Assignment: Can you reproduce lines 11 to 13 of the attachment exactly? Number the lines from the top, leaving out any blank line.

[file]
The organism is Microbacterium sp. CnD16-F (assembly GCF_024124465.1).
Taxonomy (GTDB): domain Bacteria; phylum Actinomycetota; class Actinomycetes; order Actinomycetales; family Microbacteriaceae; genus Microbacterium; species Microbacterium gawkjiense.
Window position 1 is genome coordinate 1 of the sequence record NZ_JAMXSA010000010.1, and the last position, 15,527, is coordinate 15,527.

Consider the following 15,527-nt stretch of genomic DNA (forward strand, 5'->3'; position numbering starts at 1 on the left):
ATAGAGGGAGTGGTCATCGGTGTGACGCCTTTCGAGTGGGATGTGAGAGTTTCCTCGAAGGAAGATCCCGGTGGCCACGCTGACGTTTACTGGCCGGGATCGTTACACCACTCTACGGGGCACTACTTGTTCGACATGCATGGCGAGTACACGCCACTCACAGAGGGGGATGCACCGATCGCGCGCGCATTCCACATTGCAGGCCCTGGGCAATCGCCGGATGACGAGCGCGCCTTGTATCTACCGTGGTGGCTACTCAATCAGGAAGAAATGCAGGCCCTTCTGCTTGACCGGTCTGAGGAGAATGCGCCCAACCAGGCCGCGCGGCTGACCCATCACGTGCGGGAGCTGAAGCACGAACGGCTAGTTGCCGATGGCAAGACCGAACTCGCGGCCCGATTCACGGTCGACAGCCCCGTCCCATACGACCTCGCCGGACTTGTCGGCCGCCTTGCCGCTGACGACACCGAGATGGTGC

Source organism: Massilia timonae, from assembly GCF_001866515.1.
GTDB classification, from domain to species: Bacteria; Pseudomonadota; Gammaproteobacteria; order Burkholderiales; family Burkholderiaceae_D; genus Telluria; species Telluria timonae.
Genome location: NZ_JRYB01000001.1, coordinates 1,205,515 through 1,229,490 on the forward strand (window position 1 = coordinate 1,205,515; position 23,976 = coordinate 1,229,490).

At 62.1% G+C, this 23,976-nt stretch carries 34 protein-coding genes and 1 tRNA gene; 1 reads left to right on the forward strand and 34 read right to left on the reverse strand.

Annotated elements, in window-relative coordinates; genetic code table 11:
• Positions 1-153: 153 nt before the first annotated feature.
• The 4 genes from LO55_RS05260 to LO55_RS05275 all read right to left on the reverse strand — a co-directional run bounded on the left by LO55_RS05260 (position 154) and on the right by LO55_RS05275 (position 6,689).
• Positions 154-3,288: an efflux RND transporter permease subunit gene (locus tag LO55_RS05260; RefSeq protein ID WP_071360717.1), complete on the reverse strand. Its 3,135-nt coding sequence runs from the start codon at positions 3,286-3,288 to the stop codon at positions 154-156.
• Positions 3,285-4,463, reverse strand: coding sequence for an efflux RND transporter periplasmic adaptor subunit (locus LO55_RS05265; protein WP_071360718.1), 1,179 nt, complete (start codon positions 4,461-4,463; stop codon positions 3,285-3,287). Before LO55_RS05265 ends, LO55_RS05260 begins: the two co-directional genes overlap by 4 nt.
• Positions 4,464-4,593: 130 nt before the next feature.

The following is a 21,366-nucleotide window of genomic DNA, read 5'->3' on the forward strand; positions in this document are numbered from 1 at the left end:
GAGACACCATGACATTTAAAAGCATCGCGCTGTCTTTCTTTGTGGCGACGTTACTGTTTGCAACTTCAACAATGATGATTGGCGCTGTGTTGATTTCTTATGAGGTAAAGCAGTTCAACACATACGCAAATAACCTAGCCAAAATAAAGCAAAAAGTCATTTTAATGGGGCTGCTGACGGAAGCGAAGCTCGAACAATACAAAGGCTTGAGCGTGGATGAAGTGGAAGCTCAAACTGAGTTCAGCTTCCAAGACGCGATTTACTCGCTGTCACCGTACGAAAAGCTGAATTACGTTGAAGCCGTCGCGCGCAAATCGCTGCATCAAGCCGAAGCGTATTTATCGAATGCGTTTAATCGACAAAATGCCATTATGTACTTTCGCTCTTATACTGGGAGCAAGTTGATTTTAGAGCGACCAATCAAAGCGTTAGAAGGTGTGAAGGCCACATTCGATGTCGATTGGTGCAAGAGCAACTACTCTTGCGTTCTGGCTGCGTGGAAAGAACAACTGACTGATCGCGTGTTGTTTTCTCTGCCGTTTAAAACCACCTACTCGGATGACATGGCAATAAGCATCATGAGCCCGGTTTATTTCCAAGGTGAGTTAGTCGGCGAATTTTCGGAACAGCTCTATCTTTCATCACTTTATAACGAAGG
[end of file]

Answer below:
• Positions 1-153: 153 nt before the first annotated feature.
• The 4 genes from LO55_RS05260 to LO55_RS05275 all read right to left on the reverse strand — a co-directional run bounded on the left by LO55_RS05260 (position 154) and on the right by LO55_RS05275 (position 6,689).
• Positions 154-3,288: an efflux RND transporter permease subunit gene (locus tag LO55_RS05260; RefSeq protein ID WP_071360717.1), complete on the reverse strand. Its 3,135-nt coding sequence runs from the start codon at positions 3,286-3,288 to the stop codon at positions 154-156.